luck) is largely an outlier. Is
KP-Doerr/Sequoia-Moritz lucky for
having “done” Google? I think luck
always plays a part in success, but
it’s a small part of it.
Brad Feld: The LP discussion I had was
more around the factors that correlate
with success. There is an age old
argument in the venture business that
operating experience is better (or
worse) than no-operating experience,
or that “pickers” (people who pick
companies) are better (or worse)
than “builders” (people who build
companies.) The LP I was talking to –
who is incredibly successful and
well respected – made the direct
statement that this is all bullshit –
there is no correlation – it’s based
on the individual’s VC competence.
The a:c: There are a lot of areas in
your portfolio that we could dig into,
but let’s dig into one – RSS and blogging –
as you are on the board of Newsgator and
your firm has invested in Technorati.
There is clearly a lot to be excited
about, but what are your concerns for
this sector? One might be that there
are a lot of potential competitors,
including Yahoo and we presume Microsoft
and Google.
Brad Feld: Of course there are
competitors and Google, Yahoo, and
MSFT/MSN are at the top of the list
as possible threats. However, I’ve
never really cared about the threat
from incumbents in any particular new
emerging segment like RSS – if you
worried about that, you’d never make
an investment. In the mid 1990s,
whenever a software company talked to
a VC, one of the first questions was
“what about Microsoft.” As an
entrepreneur (and as a VC), I decided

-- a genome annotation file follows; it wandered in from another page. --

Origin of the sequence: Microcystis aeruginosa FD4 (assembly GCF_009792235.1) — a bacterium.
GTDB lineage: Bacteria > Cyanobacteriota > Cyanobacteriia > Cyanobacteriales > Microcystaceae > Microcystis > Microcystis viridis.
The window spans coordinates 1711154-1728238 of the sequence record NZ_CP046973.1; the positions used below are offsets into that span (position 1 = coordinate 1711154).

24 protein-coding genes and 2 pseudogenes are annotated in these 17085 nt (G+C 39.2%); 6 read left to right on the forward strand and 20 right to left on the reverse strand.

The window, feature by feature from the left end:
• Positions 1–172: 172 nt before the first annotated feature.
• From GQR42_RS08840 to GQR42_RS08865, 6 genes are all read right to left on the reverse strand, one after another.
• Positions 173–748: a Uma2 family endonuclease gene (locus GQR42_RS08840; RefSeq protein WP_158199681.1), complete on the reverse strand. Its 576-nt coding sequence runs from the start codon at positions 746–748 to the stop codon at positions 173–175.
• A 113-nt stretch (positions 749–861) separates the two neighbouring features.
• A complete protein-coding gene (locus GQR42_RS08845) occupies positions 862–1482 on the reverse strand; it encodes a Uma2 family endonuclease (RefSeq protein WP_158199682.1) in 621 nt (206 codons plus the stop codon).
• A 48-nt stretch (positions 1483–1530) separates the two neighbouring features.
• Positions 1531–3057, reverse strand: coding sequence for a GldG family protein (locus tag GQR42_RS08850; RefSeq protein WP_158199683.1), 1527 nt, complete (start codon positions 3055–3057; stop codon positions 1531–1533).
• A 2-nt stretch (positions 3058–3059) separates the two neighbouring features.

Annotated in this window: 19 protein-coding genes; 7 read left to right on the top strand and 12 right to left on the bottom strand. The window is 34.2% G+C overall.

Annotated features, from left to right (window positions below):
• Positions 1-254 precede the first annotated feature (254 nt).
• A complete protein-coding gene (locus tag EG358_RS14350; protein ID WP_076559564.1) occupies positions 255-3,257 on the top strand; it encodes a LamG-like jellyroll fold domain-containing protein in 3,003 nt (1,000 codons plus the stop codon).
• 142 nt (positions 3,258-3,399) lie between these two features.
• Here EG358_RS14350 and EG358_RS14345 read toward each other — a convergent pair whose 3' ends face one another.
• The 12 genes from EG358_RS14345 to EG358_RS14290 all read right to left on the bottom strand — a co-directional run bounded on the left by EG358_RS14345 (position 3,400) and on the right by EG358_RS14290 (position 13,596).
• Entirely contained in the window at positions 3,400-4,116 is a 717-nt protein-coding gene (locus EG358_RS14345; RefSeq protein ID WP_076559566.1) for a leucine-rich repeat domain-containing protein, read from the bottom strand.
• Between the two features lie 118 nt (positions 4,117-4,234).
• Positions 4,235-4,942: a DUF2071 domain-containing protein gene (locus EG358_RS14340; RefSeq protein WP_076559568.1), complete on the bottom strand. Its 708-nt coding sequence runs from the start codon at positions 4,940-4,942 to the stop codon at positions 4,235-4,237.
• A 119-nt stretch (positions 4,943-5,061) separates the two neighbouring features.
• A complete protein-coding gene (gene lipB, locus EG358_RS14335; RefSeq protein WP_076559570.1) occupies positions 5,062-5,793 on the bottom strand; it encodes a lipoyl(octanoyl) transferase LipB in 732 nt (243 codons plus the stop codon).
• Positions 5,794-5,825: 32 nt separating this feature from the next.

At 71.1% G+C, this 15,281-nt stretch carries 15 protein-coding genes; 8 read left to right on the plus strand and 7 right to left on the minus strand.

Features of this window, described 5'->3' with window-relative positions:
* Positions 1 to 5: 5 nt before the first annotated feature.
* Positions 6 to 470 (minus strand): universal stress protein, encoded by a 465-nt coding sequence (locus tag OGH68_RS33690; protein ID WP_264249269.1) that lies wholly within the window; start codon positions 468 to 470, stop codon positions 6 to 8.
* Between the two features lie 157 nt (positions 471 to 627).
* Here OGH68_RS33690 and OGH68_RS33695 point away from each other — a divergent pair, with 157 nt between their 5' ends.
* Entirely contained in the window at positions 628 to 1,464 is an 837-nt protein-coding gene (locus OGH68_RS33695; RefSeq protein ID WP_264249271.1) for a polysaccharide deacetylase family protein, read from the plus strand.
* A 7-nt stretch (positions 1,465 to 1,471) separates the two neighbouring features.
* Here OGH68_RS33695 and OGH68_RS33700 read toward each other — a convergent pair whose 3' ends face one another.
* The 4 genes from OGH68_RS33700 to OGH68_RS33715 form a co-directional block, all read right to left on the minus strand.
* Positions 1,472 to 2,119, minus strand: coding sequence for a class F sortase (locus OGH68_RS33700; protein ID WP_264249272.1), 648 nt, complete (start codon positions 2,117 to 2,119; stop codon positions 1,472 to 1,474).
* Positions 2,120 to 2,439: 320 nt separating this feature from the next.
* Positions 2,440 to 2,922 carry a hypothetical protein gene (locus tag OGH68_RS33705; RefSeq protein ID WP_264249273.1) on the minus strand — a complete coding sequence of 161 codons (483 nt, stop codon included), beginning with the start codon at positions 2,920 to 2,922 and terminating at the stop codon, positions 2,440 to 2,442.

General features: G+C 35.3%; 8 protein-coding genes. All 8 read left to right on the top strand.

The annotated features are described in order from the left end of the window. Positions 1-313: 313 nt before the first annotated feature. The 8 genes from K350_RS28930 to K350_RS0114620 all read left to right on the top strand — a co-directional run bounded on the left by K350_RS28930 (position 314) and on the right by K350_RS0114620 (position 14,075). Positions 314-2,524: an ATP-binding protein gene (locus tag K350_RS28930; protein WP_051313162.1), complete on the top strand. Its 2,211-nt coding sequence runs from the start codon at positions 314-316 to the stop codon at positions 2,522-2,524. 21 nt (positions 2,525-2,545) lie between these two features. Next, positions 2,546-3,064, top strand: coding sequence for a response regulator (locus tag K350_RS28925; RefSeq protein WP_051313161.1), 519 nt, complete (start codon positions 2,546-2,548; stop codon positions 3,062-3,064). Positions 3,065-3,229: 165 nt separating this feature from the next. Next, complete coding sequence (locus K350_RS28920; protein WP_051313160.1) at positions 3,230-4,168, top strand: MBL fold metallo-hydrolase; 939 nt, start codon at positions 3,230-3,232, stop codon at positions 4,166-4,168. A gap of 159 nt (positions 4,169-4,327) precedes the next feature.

that the question was a stupid one –
of course they are a threat, but they
also are a potential partner or exit
opportunity. It’s the company’s job
(and my job) to help
identify “white space” that is
missing from what the incumbent does,
move quickly and nimbly to stake out a
market position, and execute better
and in a more compelling way.
The a:c: Can you flag one or a couple
of your portfolio companies that are
killing it and that we should keep our
eyes on?
Brad Feld: Danger, Postini, Datapower,
Finaplex, Impinj, Infinera
Brad Feld: Quova are StillSecure are
two of mine that are really hitting
their stride
Brad Feld: Plenty more (our portfolio
is feeling very good these days) but
these are a handful that feel non-
The a:c: Last Q: A lot of people
contemplate cashing out of coastal
living but are afraid to lose contact
with the center of business. How has
working out of Boulder and Homer been?
Brad Feld: Boulder is awesome. I
think it’s the greatest city on the
planet. The second best decision in
my life so far has been to move here
(my first was to marry Amy.)
Brad Feld: Homer’s a whole different
story. I work when I’m there since
email, telephone, fax, and Fedex works
there the same way it works here (it
took me ONE day to get DSL installed.)
However, it’s FAR away and I don’t try
to do any local business (in fact –
Amy and I try to stay anonymous up
there – only our neighbors know us,
and then just barely.) But – I have
no trouble staying connected when I’m
The a:c: Great Brad. Thanks a
View – Mobius Venture Capital
View – Feld Thoughts